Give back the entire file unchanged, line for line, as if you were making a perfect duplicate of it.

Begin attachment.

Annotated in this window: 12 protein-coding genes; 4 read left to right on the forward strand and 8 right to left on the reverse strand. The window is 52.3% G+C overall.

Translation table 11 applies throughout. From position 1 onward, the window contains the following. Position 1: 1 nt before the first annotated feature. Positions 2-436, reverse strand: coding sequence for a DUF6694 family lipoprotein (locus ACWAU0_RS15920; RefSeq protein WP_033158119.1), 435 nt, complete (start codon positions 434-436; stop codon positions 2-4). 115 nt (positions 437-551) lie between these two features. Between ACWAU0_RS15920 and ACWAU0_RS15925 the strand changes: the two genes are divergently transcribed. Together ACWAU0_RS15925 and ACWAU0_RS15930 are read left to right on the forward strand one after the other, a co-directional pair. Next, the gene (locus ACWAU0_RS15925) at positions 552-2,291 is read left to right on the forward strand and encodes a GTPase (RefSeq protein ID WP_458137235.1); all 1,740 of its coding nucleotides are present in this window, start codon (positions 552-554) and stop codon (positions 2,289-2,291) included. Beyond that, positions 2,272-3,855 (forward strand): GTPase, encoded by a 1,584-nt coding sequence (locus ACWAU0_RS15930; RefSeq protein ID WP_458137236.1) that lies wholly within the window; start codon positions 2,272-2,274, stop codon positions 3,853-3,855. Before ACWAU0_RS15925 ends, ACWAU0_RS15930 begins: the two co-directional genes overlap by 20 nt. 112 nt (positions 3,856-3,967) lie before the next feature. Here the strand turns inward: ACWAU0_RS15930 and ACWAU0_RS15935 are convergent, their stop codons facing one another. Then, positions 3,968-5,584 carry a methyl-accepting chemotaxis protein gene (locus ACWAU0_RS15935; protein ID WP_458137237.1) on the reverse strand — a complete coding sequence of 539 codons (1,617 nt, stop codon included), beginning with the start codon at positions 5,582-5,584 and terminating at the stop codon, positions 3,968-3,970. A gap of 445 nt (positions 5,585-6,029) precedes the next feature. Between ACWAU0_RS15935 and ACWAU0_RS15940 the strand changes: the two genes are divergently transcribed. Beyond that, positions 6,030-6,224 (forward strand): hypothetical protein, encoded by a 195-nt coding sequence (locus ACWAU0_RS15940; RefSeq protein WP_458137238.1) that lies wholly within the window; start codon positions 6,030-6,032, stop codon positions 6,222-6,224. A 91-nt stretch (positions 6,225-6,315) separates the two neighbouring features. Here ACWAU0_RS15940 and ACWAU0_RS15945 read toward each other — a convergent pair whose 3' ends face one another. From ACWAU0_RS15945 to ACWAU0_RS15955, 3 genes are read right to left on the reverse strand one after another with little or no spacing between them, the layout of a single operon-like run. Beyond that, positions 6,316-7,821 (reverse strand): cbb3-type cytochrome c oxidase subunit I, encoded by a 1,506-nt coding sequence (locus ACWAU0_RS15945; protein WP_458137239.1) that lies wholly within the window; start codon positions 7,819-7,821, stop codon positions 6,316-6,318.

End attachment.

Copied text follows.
Annotated in this window: 12 protein-coding genes; 4 read left to right on the forward strand and 8 right to left on the reverse strand. The window is 52.3% G+C overall.

Translation table 11 applies throughout. From position 1 onward, the window contains the following. Position 1: 1 nt before the first annotated feature. Positions 2-436, reverse strand: coding sequence for a DUF6694 family lipoprotein (locus ACWAU0_RS15920; RefSeq protein WP_033158119.1), 435 nt, complete (start codon positions 434-436; stop codon positions 2-4). 115 nt (positions 437-551) lie between these two features. Between ACWAU0_RS15920 and ACWAU0_RS15925 the strand changes: the two genes are divergently transcribed. Together ACWAU0_RS15925 and ACWAU0_RS15930 are read left to right on the forward strand one after the other, a co-directional pair. Next, the gene (locus ACWAU0_RS15925) at positions 552-2,291 is read left to right on the forward strand and encodes a GTPase (RefSeq protein ID WP_458137235.1); all 1,740 of its coding nucleotides are present in this window, start codon (positions 552-554) and stop codon (positions 2,289-2,291) included. Beyond that, positions 2,272-3,855 (forward strand): GTPase, encoded by a 1,584-nt coding sequence (locus ACWAU0_RS15930; RefSeq protein ID WP_458137236.1) that lies wholly within the window; start codon positions 2,272-2,274, stop codon positions 3,853-3,855. Before ACWAU0_RS15925 ends, ACWAU0_RS15930 begins: the two co-directional genes overlap by 20 nt. 112 nt (positions 3,856-3,967) lie before the next feature. Here the strand turns inward: ACWAU0_RS15930 and ACWAU0_RS15935 are convergent, their stop codons facing one another. Then, positions 3,968-5,584 carry a methyl-accepting chemotaxis protein gene (locus ACWAU0_RS15935; protein ID WP_458137237.1) on the reverse strand — a complete coding sequence of 539 codons (1,617 nt, stop codon included), beginning with the start codon at positions 5,582-5,584 and terminating at the stop codon, positions 3,968-3,970. A gap of 445 nt (positions 5,585-6,029) precedes the next feature. Between ACWAU0_RS15935 and ACWAU0_RS15940 the strand changes: the two genes are divergently transcribed. Beyond that, positions 6,030-6,224 (forward strand): hypothetical protein, encoded by a 195-nt coding sequence (locus ACWAU0_RS15940; RefSeq protein WP_458137238.1) that lies wholly within the window; start codon positions 6,030-6,032, stop codon positions 6,222-6,224. A 91-nt stretch (positions 6,225-6,315) separates the two neighbouring features. Here ACWAU0_RS15940 and ACWAU0_RS15945 read toward each other — a convergent pair whose 3' ends face one another. From ACWAU0_RS15945 to ACWAU0_RS15955, 3 genes are read right to left on the reverse strand one after another with little or no spacing between them, the layout of a single operon-like run. Beyond that, positions 6,316-7,821 (reverse strand): cbb3-type cytochrome c oxidase subunit I, encoded by a 1,506-nt coding sequence (locus ACWAU0_RS15945; protein WP_458137239.1) that lies wholly within the window; start codon positions 7,819-7,821, stop codon positions 6,316-6,318.